House clergyman said on Thursday he was stunned when spokesman Paul D. Ryan called on him to resign two weeks ago, a plea he did, but never received a reason for
The sudden resignation of The pastor, Patrick J. Conroy, shocked the members of both parties. He had served in the role since he was nominated in 2011 by spokesman John A. Boehner, a Catholic colleague. In an interview Father Conroy was categorical: his departure was not voluntary.
"I was asked to resign, that's clear," said Father Conroy. Why, he added, "that's unclear."
"I certainly have not received anything in writing," he said. "Catholic members on both sides are angry."
Father Conroy said he received the message from Ryan's chief of staff. "The speaker wants your resignation," Father Conroy recalled. He agreed.
"As you have requested, I hereby offer my resignation as the 60th Chaplain of the United States House of Representatives," Father Conroy wrote in a letter to Mr. Ryan a few days later. "I wish the House of Representatives all the best and for your imminent search for a worthy successor in the chaplain."
His last day will be May 24th.
Father Conroy's resignation is even more controversial in Catholic circles because Mr. Ryan is a Catholic Conservative, while Father Conroy is a Jesuit, a branch considered by some to be more liberal.
Asked if differences in politics were a factor in his downfall, Father Conroy said, "I do not want to politicize that, I'm thinking about it, but I'm not contributing."
But, he said, Capitol Hill is an inherently political place. "There are Catholics who are Republicans and there are Catholics who are Democrats," he said. "I do not know if there is a religious split, it's certainly a political one."
Although Father Conroy said he did not know whether politics was behind his departure, he pointed out a prayer he made in November in the House when Congress debated tax reform laws. 19659002] "May all members take care that the institutions and structures of our great nation guarantee the opportunities that have made it possible for some to achieve great success while others continue to fight," he prayed. "May their efforts these days ensure that there are no winners and losers under new tax laws, but benefits shared and shared by all Americans."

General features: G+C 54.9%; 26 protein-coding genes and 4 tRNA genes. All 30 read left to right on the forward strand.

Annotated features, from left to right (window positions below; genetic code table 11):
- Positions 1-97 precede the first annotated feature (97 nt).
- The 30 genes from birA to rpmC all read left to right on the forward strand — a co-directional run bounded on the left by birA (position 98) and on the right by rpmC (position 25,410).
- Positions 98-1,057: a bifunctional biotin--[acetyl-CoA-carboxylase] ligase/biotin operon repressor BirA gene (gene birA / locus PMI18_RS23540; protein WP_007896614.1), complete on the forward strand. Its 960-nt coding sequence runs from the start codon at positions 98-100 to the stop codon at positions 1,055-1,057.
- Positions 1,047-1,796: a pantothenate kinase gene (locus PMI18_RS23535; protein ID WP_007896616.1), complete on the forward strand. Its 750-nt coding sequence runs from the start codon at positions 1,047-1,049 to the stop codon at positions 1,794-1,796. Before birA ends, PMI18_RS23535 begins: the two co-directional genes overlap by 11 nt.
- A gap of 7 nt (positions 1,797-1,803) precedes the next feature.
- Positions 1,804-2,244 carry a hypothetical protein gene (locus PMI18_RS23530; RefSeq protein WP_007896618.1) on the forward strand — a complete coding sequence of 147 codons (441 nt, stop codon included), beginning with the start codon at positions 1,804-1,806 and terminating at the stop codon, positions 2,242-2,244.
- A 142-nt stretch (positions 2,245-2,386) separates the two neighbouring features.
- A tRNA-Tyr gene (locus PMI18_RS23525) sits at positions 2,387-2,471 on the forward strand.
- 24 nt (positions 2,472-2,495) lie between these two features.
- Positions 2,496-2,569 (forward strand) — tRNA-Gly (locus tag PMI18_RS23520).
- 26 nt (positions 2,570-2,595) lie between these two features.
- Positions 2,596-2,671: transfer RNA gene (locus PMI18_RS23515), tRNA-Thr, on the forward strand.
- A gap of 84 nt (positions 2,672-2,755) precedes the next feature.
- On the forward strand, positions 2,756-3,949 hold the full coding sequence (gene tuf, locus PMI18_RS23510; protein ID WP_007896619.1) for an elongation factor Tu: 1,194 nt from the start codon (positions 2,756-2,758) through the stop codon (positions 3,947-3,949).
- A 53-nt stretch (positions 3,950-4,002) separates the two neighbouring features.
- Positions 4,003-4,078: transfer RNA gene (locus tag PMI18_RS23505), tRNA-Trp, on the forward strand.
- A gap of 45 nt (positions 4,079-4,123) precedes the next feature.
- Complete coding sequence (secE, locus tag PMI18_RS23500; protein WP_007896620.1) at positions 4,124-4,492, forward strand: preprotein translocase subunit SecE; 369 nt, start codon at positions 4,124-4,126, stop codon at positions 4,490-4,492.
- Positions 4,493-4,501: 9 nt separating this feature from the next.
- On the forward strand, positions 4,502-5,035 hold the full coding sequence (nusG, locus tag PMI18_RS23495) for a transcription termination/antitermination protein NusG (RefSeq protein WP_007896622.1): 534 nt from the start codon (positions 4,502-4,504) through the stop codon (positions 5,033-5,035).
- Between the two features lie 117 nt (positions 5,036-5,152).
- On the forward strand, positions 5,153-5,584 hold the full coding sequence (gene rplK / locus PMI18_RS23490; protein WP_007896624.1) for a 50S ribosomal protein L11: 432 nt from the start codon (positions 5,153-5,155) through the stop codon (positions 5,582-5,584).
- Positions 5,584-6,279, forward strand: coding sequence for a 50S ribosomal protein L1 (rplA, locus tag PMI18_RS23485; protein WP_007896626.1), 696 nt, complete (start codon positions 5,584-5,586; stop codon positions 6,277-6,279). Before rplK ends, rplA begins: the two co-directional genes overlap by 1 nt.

About a week later, Father Conroy said he had heard of the spokesman's office. "An employee came down and said: We are angry about this prayer, you are becoming too political," he said. "It points to me that there are members who have talked to him about being angry about this prayer."
Shortly thereafter, when he saw Mr. Ryan himself, Father Conroy said the speaker told him, "Padre, you only, I have to stay out of politics."
"I've been trying for seven years," said Father Conroy. "It does not sound political to me."
"If you are a hospital chaplain, you will be praying for health," he added. "If you're a congressman, you'll be praying about what Congress is doing."
Father Conroy said that was the only time someone from the speaker's office had angered him to go into politics. "I've never talked about being political in seven years," he said.